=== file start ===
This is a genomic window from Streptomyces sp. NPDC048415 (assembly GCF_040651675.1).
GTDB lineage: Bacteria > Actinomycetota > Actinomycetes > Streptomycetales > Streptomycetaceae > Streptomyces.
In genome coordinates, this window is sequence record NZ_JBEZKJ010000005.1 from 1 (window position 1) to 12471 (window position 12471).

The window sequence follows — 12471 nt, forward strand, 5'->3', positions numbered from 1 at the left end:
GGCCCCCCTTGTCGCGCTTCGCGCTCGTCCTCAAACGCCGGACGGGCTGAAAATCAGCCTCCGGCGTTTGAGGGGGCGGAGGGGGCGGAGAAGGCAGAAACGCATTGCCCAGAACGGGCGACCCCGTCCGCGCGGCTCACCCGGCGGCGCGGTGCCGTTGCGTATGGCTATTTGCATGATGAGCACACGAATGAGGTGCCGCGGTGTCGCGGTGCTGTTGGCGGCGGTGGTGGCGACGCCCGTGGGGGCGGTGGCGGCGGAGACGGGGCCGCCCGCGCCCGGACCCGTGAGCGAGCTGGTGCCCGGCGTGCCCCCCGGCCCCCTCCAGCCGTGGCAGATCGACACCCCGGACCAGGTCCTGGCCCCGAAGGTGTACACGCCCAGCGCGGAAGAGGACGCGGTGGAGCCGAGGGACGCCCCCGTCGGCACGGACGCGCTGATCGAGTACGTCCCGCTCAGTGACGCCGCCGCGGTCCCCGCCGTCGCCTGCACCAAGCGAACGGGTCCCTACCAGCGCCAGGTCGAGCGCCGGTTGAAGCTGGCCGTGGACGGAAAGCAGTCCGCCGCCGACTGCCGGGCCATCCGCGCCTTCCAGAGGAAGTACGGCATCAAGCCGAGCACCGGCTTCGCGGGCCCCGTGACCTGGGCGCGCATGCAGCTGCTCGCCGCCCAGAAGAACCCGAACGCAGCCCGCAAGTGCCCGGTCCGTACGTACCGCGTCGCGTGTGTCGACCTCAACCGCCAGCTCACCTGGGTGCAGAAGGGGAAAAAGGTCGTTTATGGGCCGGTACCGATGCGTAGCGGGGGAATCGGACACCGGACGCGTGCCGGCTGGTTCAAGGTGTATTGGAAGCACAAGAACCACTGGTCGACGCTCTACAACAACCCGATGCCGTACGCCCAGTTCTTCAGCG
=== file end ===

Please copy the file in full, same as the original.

This is a genomic window from Streptomyces sp. NPDC048415 (assembly GCF_040651675.1).
GTDB lineage: Bacteria > Actinomycetota > Actinomycetes > Streptomycetales > Streptomycetaceae > Streptomyces.
In genome coordinates, this window is sequence record NZ_JBEZKJ010000005.1 from 1 (window position 1) to 12471 (window position 12471).

The window sequence follows — 12471 nt, forward strand, 5'->3', positions numbered from 1 at the left end:
GGCCCCCCTTGTCGCGCTTCGCGCTCGTCCTCAAACGCCGGACGGGCTGAAAATCAGCCTCCGGCGTTTGAGGGGGCGGAGGGGGCGGAGAAGGCAGAAACGCATTGCCCAGAACGGGCGACCCCGTCCGCGCGGCTCACCCGGCGGCGCGGTGCCGTTGCGTATGGCTATTTGCATGATGAGCACACGAATGAGGTGCCGCGGTGTCGCGGTGCTGTTGGCGGCGGTGGTGGCGACGCCCGTGGGGGCGGTGGCGGCGGAGACGGGGCCGCCCGCGCCCGGACCCGTGAGCGAGCTGGTGCCCGGCGTGCCCCCCGGCCCCCTCCAGCCGTGGCAGATCGACACCCCGGACCAGGTCCTGGCCCCGAAGGTGTACACGCCCAGCGCGGAAGAGGACGCGGTGGAGCCGAGGGACGCCCCCGTCGGCACGGACGCGCTGATCGAGTACGTCCCGCTCAGTGACGCCGCCGCGGTCCCCGCCGTCGCCTGCACCAAGCGAACGGGTCCCTACCAGCGCCAGGTCGAGCGCCGGTTGAAGCTGGCCGTGGACGGAAAGCAGTCCGCCGCCGACTGCCGGGCCATCCGCGCCTTCCAGAGGAAGTACGGCATCAAGCCGAGCACCGGCTTCGCGGGCCCCGTGACCTGGGCGCGCATGCAGCTGCTCGCCGCCCAGAAGAACCCGAACGCAGCCCGCAAGTGCCCGGTCCGTACGTACCGCGTCGCGTGTGTCGACCTCAACCGCCAGCTCACCTGGGTGCAGAAGGGGAAAAAGGTCGTTTATGGGCCGGTACCGATGCGTAGCGGGGGAATCGGACACCGGACGCGTGCCGGCTGGTTCAAGGTGTATTGGAAGCACAAGAACCACTGGTCGACGCTCTACAACAACCCGATGCCGTACGCCCAGTTCTTCAGCG